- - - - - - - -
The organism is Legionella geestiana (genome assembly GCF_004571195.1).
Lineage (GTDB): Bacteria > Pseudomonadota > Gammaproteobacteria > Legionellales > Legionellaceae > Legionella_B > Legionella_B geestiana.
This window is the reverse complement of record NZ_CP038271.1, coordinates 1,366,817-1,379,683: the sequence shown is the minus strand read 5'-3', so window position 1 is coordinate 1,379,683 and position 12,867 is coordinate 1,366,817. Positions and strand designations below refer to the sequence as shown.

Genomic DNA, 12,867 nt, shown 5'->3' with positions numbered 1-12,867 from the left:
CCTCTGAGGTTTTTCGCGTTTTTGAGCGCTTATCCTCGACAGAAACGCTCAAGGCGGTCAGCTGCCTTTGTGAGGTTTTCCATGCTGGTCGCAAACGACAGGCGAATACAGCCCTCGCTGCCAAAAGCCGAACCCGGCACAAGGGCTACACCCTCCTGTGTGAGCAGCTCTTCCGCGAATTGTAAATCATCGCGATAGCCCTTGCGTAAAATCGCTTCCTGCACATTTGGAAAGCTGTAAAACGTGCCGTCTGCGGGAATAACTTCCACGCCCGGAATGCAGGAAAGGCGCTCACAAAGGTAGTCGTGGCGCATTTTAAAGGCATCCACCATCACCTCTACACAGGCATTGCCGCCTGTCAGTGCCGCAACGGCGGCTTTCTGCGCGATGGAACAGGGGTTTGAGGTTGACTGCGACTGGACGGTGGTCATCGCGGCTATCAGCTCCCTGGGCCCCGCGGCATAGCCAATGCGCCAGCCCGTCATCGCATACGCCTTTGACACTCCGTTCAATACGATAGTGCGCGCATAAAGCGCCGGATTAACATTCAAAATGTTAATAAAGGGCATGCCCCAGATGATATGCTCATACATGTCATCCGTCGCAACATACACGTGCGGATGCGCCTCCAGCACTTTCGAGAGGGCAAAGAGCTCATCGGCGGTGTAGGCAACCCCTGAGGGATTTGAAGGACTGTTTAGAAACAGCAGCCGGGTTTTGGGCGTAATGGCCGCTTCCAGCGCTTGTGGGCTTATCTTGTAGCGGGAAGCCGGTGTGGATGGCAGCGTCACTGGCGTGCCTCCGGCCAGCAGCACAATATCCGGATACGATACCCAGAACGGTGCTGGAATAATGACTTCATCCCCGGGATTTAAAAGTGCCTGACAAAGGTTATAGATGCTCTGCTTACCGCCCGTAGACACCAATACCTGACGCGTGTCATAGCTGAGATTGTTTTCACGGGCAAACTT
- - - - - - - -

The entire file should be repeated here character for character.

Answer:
The organism is Legionella geestiana (genome assembly GCF_004571195.1).
Lineage (GTDB): Bacteria > Pseudomonadota > Gammaproteobacteria > Legionellales > Legionellaceae > Legionella_B > Legionella_B geestiana.
This window is the reverse complement of record NZ_CP038271.1, coordinates 1,366,817-1,379,683: the sequence shown is the minus strand read 5'-3', so window position 1 is coordinate 1,379,683 and position 12,867 is coordinate 1,366,817. Positions and strand designations below refer to the sequence as shown.

Genomic DNA, 12,867 nt, shown 5'->3' with positions numbered 1-12,867 from the left:
CCTCTGAGGTTTTTCGCGTTTTTGAGCGCTTATCCTCGACAGAAACGCTCAAGGCGGTCAGCTGCCTTTGTGAGGTTTTCCATGCTGGTCGCAAACGACAGGCGAATACAGCCCTCGCTGCCAAAAGCCGAACCCGGCACAAGGGCTACACCCTCCTGTGTGAGCAGCTCTTCCGCGAATTGTAAATCATCGCGATAGCCCTTGCGTAAAATCGCTTCCTGCACATTTGGAAAGCTGTAAAACGTGCCGTCTGCGGGAATAACTTCCACGCCCGGAATGCAGGAAAGGCGCTCACAAAGGTAGTCGTGGCGCATTTTAAAGGCATCCACCATCACCTCTACACAGGCATTGCCGCCTGTCAGTGCCGCAACGGCGGCTTTCTGCGCGATGGAACAGGGGTTTGAGGTTGACTGCGACTGGACGGTGGTCATCGCGGCTATCAGCTCCCTGGGCCCCGCGGCATAGCCAATGCGCCAGCCCGTCATCGCATACGCCTTTGACACTCCGTTCAATACGATAGTGCGCGCATAAAGCGCCGGATTAACATTCAAAATGTTAATAAAGGGCATGCCCCAGATGATATGCTCATACATGTCATCCGTCGCAACATACACGTGCGGATGCGCCTCCAGCACTTTCGAGAGGGCAAAGAGCTCATCGGCGGTGTAGGCAACCCCTGAGGGATTTGAAGGACTGTTTAGAAACAGCAGCCGGGTTTTGGGCGTAATGGCCGCTTCCAGCGCTTGTGGGCTTATCTTGTAGCGGGAAGCCGGTGTGGATGGCAGCGTCACTGGCGTGCCTCCGGCCAGCAGCACAATATCCGGATACGATACCCAGAACGGTGCTGGAATAATGACTTCATCCCCGGGATTTAAAAGTGCCTGACAAAGGTTATAGATGCTCTGCTTACCGCCCGTAGACACCAATACCTGACGCGTGTCATAGCTGAGATTGTTTTCACGGGCAAACTT